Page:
By Dr. Robert Votruba
Higher for longer. Over the past several weeks, those three words have spooked the stock and bond markets. The phrase refers to interest rates, and the Federal Reserve’s most recent projection is that today’s seemingly high interest rates might last longer than they and most of the world had previously anticipated. The Fed hinted towards the “neutral rate” (an invisible Goldilocks-like interest rate that keeps the economy growing but inflation under control) having to be higher than recently thought. Higher interest rates make borrowing more expensive for consumers and businesses. Thus, the fear is that the economy might eventually encounter the recession that economists have been waiting for over a year.
It seems that determining if something is “high” or “low” is easy to do if it can be measured with precision like interest rates are. Someone who measures 7 feet in height is tall. Summers in the Arizona desert are hot, where temperatures frequently hit 100+ degrees. But even though interest rates can be measured accurately, determining if they are high might not be so easy.
In a relative sense, both long and short-term interest rates are at a 16-year high. While the Federal Reserve sets the Federal Funds rate (which impacts short-term interest rates), the 10-year U.S. Treasury bond is the heavy hitter when it comes to things that most consumers care about. The “10-year” is to bonds what the S&P 500 and Dow Jones Industrial Average are to stocks – the benchmark. And, unlike the Federal Funds rate, the rate on the 10-year is controlled by market forces, not the Fed. The rate on the 10-year drives many consumer lending rates like home mortgages, which are now at 20-year highs.
Today, the interest rate on a 10-year bond hovers near 4.5%. Interestingly, that is slightly below its average over the past 60 years. Of course, that six-decade time frame encompasses the early and mid-1980s when its yield soared to over 15% (mortgage rates hit 18.6% in 1981) and the most recent near zero percent interest rate era that began in 2008 and ended in 2022. The furthest we can look back is 1790 (credit to Jim Reid of Deutsche Bank for gathering data that goes back to the Washington administration). What is the average interest since then? 4.5%.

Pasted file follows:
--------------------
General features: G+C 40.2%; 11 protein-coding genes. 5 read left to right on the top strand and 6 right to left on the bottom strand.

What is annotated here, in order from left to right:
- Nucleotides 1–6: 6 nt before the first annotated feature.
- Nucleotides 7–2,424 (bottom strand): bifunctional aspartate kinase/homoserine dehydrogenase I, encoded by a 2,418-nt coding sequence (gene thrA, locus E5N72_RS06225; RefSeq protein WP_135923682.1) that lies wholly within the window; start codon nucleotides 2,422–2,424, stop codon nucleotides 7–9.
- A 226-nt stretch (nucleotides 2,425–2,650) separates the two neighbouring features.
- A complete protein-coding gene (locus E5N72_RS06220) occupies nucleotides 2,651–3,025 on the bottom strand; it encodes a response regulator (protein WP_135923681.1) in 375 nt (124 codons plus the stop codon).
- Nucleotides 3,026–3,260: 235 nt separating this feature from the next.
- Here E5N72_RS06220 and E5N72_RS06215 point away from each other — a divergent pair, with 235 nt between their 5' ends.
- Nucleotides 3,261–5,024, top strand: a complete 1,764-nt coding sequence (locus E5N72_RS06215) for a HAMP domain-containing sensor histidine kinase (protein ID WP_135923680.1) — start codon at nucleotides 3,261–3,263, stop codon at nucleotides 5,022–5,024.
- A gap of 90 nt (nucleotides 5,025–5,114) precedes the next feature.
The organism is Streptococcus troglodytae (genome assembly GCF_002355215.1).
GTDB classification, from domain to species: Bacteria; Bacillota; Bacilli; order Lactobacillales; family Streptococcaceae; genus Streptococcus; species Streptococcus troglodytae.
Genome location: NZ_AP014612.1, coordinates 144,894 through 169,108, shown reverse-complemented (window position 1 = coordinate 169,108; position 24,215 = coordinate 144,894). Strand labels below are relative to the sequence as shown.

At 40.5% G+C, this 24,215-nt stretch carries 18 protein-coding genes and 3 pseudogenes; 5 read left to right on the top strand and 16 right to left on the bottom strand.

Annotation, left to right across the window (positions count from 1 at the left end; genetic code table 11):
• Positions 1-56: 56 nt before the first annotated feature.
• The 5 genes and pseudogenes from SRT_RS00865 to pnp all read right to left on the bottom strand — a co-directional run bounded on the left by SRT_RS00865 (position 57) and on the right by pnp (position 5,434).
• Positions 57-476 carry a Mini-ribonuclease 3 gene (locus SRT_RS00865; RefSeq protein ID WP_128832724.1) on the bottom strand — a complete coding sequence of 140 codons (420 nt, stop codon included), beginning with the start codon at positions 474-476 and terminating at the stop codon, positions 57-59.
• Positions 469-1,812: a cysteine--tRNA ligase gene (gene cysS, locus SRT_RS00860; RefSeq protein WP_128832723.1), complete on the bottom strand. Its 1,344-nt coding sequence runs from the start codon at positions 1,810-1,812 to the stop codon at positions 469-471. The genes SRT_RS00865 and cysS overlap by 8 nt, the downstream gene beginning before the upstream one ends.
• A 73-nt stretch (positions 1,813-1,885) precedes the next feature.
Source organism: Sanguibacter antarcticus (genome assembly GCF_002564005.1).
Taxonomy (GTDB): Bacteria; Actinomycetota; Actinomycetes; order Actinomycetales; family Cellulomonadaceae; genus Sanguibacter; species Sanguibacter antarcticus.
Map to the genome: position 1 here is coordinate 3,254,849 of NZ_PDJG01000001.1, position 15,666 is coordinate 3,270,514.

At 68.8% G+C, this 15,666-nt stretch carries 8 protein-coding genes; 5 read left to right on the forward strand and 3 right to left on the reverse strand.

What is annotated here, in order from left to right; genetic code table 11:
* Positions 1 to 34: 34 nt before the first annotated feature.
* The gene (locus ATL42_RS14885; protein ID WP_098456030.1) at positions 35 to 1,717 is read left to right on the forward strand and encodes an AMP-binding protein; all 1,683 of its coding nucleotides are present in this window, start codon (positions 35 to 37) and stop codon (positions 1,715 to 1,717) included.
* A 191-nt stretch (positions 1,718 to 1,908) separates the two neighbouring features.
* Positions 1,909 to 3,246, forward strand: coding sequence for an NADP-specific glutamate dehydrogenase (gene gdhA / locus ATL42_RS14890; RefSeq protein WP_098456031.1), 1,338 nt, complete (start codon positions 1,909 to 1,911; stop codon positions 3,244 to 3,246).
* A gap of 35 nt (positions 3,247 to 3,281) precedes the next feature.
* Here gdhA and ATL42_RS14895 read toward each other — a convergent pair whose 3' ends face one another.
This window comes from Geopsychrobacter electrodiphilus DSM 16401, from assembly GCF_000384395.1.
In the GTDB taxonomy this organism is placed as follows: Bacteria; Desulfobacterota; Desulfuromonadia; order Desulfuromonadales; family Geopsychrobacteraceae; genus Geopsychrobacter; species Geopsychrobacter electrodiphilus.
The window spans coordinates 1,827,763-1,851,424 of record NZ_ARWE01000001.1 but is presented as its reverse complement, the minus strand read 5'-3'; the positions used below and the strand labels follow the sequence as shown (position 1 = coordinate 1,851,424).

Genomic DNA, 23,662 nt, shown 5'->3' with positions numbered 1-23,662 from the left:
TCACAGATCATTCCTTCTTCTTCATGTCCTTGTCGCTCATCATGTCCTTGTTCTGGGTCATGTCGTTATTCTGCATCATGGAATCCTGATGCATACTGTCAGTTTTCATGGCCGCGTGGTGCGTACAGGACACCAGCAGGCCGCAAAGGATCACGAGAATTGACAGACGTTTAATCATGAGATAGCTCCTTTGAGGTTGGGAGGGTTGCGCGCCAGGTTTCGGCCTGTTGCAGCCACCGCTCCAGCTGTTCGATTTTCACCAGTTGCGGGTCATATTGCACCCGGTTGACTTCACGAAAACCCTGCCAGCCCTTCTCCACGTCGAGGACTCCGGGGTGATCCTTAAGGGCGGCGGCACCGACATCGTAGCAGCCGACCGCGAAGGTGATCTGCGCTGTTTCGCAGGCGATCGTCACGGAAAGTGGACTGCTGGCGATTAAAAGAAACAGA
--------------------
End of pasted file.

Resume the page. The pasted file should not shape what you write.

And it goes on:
As the economic distortions created by Covid continue to fade, we find that many key economic metrics have gravitated back toward their historical averages. The following chart illustrates such. The image shows six major economic measures, their historical highs and lows, and the normal range. The blue circle is where we are today. Breaking it down, we see the following:
- Interest rates squarely in normal territory.
- A strong job market (unemployment still hovers near 50-year lows).
- Market volatility falling.
- Inflation declining and back within historical norms.
- GDP, the broadest measure of economic growth, at reasonable levels.
- Consumer sentiment near the lower range of normal. Note: a low reading here has usually meant future gains for stocks.
So, if interest rates have simply returned to their long-term average, why all the fuss? Some of the angst is driven by recency bias. For the better part of the last 16 years, interest rates have been near zero. Rates were even lower in Europe, where they were unfathomably negative for a while. Consumers loved this (mortgage rates were less than 3%), as did businesses and the world’s largest borrower – the U.S. government. While cheap borrowing felt good, it distorted markets and couldn’t last forever. Eventually, we must return to normal, which admittingly is a moving target. But the road to normalcy is almost always as bumpy and unpredictable as the roads that bring us off course.
The journey on the road to normalcy began in 2022. This is when inflation peaked (9.1% in June 2022), the Fed began a series of 11 rate hikes, the stock market pulled back nearly 20%, and the bond market had its worst year ever. At the close of 2022, a record percentage of economists called for a recession in 2023, only to be caught off guard by a U.S. economy that has defied expectations – to the upside. In the face of rising rates, which are supposed to cool things off, economic growth, while not spectacular, has been sustained, as the job market remains as strong as it has been since the late 1960’s. After a solid start to 2023 for both stocks and bonds, this stubbornly persistent strength (sometimes good news is bad news) caused long-term rates to rise and dashed hopes for rate cuts that were anticipated to begin in early to mid-2024. This news has recently hurt both stocks and bonds, even if inflationary pressures (the primary determinant in the 2022 sell-off) have eased considerably.
While another increase in interest rates remains uncertain, asserting that the Fed is near the last chapter of this rate hike campaign is a reasonably safe bet. Historically, this has been good news for investors. While cash equivalents like money markets and Treasury Bills are an attractive option today, future returns have been better for those with their cash deployed elsewhere over the 12 months following a final Fed hike, as depicted in this chart.